In 1980, Larry Fink and his guide, a “gypo logger” named Dave McCardle, spent 3 months traversing the hillsides of Washington State “jumping over logs and sidestepping crevices and snakes” to create heroic images of loggers and scarred landscape, published for the first time in his recently published monograph, Opening the Sky. Aaron Schuman caught up with the highly influential American photographer.  

AS: Aaron Schuman

LF: Larry Fink

AS: How did you first get involved in photography?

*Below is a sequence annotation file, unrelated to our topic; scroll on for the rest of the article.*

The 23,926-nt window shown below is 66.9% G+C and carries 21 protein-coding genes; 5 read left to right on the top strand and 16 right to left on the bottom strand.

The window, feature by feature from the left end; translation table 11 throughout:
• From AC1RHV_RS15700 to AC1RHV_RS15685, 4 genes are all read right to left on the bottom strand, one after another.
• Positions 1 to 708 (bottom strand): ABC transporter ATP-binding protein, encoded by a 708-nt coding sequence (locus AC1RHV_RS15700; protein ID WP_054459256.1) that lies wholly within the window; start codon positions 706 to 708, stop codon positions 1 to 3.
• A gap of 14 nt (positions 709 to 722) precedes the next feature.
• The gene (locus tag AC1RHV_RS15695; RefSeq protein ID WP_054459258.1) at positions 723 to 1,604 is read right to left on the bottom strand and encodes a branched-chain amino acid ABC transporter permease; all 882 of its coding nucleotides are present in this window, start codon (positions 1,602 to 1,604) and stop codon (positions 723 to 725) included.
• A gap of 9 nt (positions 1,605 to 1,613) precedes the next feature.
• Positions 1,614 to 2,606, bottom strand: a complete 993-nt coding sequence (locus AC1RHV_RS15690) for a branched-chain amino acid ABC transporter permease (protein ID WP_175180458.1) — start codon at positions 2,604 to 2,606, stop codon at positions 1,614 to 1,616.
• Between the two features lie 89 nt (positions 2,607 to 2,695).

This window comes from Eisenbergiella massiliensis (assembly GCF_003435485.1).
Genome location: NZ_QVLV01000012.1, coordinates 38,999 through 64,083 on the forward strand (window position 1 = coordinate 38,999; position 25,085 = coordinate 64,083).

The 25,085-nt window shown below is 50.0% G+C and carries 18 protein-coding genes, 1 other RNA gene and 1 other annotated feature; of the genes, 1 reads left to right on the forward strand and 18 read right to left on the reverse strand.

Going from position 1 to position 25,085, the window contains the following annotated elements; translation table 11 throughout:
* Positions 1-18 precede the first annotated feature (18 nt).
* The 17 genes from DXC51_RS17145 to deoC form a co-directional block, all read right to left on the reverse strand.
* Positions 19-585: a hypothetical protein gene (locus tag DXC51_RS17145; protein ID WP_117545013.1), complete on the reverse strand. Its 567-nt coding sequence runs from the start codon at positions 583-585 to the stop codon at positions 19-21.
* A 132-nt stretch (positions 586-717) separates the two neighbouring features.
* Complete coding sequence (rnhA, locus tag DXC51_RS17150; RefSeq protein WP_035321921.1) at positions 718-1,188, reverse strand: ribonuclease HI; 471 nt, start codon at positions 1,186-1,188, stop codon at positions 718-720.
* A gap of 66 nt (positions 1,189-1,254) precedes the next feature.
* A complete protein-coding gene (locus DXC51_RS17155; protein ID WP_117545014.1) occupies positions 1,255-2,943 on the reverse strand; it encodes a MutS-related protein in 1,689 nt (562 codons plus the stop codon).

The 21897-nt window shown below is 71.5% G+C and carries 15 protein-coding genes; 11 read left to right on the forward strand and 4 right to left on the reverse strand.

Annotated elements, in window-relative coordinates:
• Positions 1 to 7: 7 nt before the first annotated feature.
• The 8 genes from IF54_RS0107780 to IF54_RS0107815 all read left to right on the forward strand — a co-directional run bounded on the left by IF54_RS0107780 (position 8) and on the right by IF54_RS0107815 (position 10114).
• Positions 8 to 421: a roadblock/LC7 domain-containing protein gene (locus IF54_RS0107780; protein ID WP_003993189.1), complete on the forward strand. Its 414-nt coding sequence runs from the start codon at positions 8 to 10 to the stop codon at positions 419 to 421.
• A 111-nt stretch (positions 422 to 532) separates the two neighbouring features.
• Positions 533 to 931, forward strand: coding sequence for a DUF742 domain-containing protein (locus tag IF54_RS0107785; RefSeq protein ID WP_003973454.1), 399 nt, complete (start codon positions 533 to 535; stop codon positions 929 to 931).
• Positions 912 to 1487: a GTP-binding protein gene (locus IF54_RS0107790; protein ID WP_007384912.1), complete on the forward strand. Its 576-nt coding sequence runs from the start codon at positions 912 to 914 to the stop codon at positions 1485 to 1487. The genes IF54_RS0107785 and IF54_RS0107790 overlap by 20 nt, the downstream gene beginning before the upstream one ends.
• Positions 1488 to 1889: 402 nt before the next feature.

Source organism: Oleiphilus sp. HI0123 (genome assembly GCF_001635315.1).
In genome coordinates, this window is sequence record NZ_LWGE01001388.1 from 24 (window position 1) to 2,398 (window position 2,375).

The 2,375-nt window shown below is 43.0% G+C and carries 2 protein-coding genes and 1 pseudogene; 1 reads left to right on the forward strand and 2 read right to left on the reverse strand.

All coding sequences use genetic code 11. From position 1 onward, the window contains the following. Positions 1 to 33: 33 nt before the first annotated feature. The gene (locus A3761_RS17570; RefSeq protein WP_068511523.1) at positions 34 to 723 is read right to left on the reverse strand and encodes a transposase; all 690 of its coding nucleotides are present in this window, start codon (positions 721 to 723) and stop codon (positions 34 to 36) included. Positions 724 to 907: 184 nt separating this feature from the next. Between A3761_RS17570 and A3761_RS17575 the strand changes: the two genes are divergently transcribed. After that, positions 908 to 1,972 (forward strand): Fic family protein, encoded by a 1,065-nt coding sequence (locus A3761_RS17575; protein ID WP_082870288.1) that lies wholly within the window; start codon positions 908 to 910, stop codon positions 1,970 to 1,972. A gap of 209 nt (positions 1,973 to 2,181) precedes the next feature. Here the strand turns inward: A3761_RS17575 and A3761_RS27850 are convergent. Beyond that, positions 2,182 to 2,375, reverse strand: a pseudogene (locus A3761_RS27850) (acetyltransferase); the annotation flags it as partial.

LF: Well, I came from interesting parents – they were cultured, they were Marxists, they were left-wing Americans, they were communists – so I was brought up with a tremendous amount of social concern, and with a good degree of culture. When I was a kid, they took me to the symphony, to jazz clubs, to visit painters that they knew, and so back in Long Island, I took up photography as a hobby.

This article appeared in 193 on September 2015. Buy here

To continue reading this article, please subscribe to print or online here, or login to receive premium content...